Computer and Broadband Access in Appalachia

Access to broadband or high-speed Internet service (cable, fiber optic, DSL, cellular, or satellite) enhances people’s ability to pursue learning, telework, access telehealth services, connect with their communities, start and grow businesses, and more. During the 2015-2019 period, 78% of Appalachian households had a broadband Internet subscription, compared to 83% households nationwide.

Additionally, there are signs of a rural-urban “digital divide” within the Region. In 18 Appalachian counties, more than half of which are considered rural, less than 60% of households had a broadband subscription. In contrast, 26 of the 28 counties with subscription rates at or above the national average were in metro areas. The increased role of internet access during, and in the aftermath of, COVID-19, puts Appalachia’s rural communities at even greater risk.

Learn more about Appalachia’s broadband and device access trends below.

86.1%
Computer Access
73.5%
Smartphone Access
77.8%
Broadband Subscriptions

Broadband Subscriptions

Broadband Subscriptions

Access to broadband or high-speed Internet service enhances people’s ability to pay bills, pursue learning, telework, and connect with friends and family. Indeed, it has become a tool for promoting economic development. During the 2015-2019 period, more than three in four Appalachian households had a broadband Internet subscription, compared to more than four in five households nationwide. Nonetheless, there are still signs of a rural-urban “digital divide” within the Region: In 18 Appalachian counties, less than 60% of households had a broadband subscription.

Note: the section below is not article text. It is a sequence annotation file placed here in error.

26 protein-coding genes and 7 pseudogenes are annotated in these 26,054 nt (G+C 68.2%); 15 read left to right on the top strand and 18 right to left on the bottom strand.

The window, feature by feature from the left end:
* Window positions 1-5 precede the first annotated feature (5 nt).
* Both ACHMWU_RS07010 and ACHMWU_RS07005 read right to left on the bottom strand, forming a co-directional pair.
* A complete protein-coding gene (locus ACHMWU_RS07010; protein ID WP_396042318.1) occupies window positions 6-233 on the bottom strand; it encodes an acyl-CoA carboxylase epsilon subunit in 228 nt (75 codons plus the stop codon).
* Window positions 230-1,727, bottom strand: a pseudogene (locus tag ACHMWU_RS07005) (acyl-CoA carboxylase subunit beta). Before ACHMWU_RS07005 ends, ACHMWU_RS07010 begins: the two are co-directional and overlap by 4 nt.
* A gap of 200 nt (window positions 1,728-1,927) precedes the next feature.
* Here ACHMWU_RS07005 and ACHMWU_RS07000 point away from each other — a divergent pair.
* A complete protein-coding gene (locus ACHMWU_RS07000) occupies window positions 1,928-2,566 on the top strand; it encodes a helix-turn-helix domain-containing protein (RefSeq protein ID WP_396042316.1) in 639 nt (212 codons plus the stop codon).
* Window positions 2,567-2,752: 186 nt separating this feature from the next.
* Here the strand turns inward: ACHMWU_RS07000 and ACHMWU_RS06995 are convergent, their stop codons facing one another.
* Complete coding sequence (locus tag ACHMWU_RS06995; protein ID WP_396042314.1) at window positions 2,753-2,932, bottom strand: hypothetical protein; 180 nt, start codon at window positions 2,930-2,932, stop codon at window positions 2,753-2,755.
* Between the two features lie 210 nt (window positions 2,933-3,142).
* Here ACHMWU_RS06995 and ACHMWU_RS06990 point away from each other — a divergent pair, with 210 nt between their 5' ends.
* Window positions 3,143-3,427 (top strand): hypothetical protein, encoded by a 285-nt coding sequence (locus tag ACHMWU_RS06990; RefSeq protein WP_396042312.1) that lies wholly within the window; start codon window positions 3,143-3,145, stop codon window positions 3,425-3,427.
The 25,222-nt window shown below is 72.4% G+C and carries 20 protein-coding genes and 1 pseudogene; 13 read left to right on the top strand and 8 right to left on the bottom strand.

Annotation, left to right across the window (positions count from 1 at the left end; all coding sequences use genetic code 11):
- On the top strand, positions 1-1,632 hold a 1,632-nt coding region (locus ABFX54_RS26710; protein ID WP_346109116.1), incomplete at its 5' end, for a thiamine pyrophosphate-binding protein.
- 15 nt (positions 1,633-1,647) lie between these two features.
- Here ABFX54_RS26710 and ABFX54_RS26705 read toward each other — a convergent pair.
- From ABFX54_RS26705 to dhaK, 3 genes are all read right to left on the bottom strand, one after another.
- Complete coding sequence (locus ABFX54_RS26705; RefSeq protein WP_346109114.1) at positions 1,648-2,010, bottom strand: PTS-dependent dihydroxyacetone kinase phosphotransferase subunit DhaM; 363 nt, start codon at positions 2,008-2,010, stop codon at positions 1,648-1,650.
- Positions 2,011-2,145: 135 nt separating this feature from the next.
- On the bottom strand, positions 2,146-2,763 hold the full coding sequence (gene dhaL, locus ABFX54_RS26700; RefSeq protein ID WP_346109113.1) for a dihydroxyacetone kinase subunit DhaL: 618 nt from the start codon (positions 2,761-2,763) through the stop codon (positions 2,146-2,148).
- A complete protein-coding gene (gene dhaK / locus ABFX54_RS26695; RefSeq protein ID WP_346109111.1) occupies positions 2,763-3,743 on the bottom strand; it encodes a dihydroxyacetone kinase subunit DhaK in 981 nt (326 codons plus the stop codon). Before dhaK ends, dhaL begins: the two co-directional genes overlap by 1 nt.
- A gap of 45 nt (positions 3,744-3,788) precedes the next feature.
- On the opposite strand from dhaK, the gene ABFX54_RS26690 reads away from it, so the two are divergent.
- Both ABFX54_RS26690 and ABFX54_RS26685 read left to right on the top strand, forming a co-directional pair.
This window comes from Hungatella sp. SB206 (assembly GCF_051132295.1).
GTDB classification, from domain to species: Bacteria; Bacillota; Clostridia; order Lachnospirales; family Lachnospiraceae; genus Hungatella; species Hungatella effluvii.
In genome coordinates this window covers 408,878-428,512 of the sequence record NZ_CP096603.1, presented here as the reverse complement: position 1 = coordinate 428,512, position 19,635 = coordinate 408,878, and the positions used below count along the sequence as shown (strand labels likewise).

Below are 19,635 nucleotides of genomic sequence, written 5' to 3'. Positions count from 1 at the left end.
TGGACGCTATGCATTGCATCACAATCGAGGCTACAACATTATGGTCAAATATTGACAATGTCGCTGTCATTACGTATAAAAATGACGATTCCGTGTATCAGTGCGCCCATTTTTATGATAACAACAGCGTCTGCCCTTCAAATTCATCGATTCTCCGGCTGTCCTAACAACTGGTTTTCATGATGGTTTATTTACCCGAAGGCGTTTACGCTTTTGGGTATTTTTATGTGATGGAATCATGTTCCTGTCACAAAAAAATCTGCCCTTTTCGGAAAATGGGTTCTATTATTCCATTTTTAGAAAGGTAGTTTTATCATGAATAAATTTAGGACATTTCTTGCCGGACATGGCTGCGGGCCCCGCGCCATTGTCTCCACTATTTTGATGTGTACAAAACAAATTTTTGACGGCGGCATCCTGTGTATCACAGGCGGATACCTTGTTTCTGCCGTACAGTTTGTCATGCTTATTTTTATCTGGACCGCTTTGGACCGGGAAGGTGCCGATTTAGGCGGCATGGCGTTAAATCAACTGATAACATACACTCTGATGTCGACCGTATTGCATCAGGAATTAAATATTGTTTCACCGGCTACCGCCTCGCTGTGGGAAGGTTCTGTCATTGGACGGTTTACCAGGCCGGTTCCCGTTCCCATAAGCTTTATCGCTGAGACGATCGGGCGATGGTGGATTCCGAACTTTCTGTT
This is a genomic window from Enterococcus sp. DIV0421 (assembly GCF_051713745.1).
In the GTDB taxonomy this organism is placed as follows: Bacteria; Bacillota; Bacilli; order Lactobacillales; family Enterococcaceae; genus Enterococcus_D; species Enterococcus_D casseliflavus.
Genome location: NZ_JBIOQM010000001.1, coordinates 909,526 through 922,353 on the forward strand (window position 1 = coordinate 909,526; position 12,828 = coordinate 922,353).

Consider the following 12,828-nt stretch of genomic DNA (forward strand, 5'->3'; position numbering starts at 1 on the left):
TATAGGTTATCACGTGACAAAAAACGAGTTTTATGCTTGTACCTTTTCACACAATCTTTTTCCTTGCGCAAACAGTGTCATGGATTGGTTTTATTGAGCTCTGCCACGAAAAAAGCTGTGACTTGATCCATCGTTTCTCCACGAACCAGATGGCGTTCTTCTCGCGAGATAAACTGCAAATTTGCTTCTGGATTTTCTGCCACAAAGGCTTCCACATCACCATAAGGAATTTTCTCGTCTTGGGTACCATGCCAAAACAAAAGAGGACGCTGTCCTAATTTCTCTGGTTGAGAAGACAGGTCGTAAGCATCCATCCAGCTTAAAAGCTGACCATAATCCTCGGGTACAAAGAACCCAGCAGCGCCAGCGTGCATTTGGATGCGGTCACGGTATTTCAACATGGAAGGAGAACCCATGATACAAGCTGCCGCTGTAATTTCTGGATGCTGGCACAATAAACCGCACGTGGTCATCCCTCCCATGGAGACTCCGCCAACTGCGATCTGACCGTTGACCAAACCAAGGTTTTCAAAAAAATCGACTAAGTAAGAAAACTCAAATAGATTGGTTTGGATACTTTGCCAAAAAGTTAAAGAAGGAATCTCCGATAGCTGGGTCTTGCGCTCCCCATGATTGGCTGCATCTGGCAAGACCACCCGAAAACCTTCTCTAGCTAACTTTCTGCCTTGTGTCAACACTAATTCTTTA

Device Access in Appalachia

Households with No Device Access

Even before the COVID-19 pandemic hit, computer devices had become commonly used for such activities as school work, entertainment, online banking, health care access, and socializing—and the pandemic’s effects have magnified the importance of such devices. In 2015-2019, 86% of households in the Appalachian Region had one or more computer devices—four points below the national average. Only 23 Appalachian counties with a computer were at or above the national average; 21 of these were in metropolitan areas.

Households with No Device Access

The share of Appalachian households with a computer device was below 80% in 132 of Appalachia’s 420 counties and less than 75% in 35 of these. All but two of the counties in the latter group were outside metropolitan areas and 23 were in the most rural areas. Central Appalachia had exactly half of these counties. As a result, these data suggest aspects of a “digital divide”—particularly between urban and rural areas in Appalachia—that likely will be highlighted more keenly in the coming years.